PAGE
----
Social Media Savages

Social Media Savages

It’s no secret that social media has wiggled its way into everyone’s daily routines. As the social media world expands, so does our confidence, whether it’s for good or for bad. Social media makes it easy to say and do certain things behind a computer screen, but have things been taken too far?

Famous incidents like the Amanda Todd case showcase how social media has been used to attack and alienate rather than to communicate and unify.

When Todd was in grade seven, she was lured by an unidentified man to expose her breasts via webcam.  A year later, the man contacted her via Facebook and threatened her, saying that if she didn’t expose herself for him again, he would post the pictures of her breasts on the Internet.

In a heartbreaking video  Todd had posted, she explained that she didn’t know how he knew her name or where to find her. She claims the man knew her personal information such as her address, her school, and who her friends and family members were.

The man had created a Facebook page and made the photo of Todd’s breasts the profile picture. He then proceeded to add her friends and family on the page which led to extreme cases of bullying and harassment. Todd had to switch schools multiple times and suffered from depression, leading to drug abuse and self harm until she committed suicide in 2012.

Todd’s case was showcased worldwide and is a well-known topic by many. Unfortunately, similar circumstances are occurring everywhere, and that includes New Milford.

Twitter and Instagram, two of the most popular social media outlets at the moment, seem to be where misconduct is predominantly taking place.

Mrs. Dorene Zacher, the Student Assistance Counselor at New Milford High School, when asked if she felt social media made it too easy to post incriminating photos of others she said “Absolutely! I don’t understand why the kids, because they’ve had so much H.I.B (Harassment, Intimidation, and Bullying) training, and cyber-bullying training… why they cannot understand that once you post something, somebody else will always have it.”

When asked if she sees instances like this happening locally, she said that because NMHS is a public school that it is, in some ways, inevitable. However, we are fortunate to have amazing students in our school that will report injustice or material that degrades NMHS or it’s students.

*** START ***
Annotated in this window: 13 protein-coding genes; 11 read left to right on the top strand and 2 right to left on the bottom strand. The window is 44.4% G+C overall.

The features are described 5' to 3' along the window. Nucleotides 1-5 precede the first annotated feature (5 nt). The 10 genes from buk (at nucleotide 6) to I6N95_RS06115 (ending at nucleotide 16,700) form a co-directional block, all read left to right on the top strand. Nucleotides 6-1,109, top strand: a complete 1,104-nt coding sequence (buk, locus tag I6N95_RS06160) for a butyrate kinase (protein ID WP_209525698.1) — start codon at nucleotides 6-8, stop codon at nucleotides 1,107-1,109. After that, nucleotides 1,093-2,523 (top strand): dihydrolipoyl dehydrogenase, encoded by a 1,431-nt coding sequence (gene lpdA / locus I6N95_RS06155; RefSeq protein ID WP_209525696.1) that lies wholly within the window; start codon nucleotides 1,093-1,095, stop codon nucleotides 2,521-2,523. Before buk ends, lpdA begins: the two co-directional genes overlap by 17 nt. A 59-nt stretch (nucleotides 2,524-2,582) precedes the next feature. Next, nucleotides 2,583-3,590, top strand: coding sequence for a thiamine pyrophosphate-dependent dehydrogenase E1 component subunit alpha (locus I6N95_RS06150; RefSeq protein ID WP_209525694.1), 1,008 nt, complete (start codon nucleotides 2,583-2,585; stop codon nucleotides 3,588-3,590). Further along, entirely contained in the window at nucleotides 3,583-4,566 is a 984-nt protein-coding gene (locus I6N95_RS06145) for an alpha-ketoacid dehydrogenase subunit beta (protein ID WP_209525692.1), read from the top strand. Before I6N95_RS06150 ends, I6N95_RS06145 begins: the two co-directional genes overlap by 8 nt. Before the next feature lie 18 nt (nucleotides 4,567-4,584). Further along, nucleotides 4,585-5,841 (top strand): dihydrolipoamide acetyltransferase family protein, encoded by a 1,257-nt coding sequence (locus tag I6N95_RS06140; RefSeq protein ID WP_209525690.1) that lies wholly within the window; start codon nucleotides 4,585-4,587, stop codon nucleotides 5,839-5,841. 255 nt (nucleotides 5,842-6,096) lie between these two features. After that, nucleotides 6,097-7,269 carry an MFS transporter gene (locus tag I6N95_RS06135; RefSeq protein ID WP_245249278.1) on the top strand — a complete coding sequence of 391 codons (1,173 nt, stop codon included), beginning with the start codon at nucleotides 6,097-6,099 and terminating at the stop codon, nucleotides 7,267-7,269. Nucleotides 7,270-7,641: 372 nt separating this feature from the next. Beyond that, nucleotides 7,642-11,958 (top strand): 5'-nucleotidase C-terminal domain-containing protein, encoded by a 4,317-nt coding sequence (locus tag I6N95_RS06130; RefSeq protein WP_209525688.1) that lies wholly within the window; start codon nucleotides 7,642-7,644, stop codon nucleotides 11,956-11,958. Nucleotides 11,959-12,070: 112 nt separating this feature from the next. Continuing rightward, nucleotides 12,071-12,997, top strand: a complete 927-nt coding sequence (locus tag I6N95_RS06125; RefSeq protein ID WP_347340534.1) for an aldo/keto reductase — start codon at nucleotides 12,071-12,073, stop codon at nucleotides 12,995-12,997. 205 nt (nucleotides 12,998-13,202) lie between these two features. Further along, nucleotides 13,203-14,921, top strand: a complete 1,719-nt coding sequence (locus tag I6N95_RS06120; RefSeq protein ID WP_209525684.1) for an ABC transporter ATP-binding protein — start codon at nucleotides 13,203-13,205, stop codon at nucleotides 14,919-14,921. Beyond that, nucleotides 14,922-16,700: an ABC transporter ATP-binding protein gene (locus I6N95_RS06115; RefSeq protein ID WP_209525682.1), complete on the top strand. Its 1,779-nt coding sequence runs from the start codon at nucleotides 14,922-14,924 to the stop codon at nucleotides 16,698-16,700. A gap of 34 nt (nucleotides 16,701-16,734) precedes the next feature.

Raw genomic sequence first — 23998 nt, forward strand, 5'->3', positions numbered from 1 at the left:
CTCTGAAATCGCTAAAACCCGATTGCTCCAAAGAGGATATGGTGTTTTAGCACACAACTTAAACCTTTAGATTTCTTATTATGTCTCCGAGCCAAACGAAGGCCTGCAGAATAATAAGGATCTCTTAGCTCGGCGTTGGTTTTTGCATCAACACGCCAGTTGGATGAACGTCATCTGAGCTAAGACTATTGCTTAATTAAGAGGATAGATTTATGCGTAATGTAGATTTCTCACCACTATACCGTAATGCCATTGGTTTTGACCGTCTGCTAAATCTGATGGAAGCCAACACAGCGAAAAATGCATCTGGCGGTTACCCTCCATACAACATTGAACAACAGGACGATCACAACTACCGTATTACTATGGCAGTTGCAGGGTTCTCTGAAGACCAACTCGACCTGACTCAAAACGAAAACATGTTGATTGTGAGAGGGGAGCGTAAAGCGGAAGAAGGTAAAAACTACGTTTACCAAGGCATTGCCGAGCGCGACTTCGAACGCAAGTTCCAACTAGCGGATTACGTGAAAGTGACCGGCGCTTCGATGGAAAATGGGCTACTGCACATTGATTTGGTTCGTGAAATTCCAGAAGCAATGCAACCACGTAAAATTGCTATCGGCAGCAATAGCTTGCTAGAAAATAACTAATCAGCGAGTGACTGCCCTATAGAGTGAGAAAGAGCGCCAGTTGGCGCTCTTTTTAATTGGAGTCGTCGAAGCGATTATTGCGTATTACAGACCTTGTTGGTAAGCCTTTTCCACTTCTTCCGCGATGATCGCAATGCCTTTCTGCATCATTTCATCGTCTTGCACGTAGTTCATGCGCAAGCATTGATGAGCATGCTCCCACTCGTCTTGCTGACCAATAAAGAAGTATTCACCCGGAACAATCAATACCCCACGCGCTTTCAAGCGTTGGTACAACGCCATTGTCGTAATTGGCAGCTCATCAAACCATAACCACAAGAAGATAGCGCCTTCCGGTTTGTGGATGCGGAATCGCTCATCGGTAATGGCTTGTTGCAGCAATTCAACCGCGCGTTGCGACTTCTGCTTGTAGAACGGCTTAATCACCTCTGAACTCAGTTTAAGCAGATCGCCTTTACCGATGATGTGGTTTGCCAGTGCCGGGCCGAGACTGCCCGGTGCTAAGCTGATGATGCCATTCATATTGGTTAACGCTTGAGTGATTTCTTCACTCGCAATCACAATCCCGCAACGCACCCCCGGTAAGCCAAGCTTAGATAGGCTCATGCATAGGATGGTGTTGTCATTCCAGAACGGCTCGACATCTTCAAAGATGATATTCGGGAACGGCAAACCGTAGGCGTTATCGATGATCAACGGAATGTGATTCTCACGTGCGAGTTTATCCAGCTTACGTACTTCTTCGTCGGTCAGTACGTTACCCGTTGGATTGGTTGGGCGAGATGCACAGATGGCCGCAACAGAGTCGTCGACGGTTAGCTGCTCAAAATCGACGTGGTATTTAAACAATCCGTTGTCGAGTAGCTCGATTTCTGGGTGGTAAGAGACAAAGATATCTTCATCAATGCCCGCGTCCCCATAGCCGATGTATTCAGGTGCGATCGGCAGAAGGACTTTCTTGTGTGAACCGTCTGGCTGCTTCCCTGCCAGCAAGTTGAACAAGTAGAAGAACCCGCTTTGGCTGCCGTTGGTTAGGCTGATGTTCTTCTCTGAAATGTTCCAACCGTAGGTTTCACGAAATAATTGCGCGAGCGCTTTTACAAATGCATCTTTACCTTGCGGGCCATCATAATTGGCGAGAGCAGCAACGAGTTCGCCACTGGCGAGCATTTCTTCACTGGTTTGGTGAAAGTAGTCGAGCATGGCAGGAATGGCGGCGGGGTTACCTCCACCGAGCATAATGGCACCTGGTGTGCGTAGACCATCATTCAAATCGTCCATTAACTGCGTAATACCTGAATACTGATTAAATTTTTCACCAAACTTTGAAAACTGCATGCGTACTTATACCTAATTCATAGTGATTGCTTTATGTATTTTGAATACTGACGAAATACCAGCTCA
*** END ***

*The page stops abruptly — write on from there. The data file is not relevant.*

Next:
Movies like The Purge have inspired Instagram pages where teens can anonymously send in suggestive photos of others to be posted publicly with the idea that “Nobody is safe”. Pages such as these are promoting the public humiliation of others and has quickly become a trend amongst teens.

Tiffany Collins, a student at NMHS, says, “I feel that it is very disrespectful of people to take someones picture that was sent to them and put it on the Internet because that’s betraying trust no matter what type of picture it is.”

It all boils down to who’s really at fault. Is it the person who sends the pictures or the person who’s posting them? It’s sad to see that teens are putting so much trust into others, enough to send them inappropriate pictures of themselves. However, it’s equally disappointing how often this trust is broken when these pictures are posted online.

It’s apparent that teens are not understanding that the distribution of these suggestive photos is considered child pornography and is illegal.

The simplicity behind creating social media accounts using false information makes it easy to post incriminating photos of others without the backlash of them knowing who it is. Situations like this are no stranger to NMHS, with recent Twitter and Instagram scandals involving many of our own students.

“I think it’s very immature that people are posting them let alone sending them,” said a source who wishes to remain anonymous.

Despite the countless efforts of Twitter pages like @NewMilfordComp (read about it here),  It seems as if embarrassing others has become a trending topic.

When asked how she feels about people “exposing” others on social media, Kathleen Hanley, a student at NMHS, says, “I think it’s wrong and it’s a horrible thing to do. They don’t realize they can be ruining a person’s life”.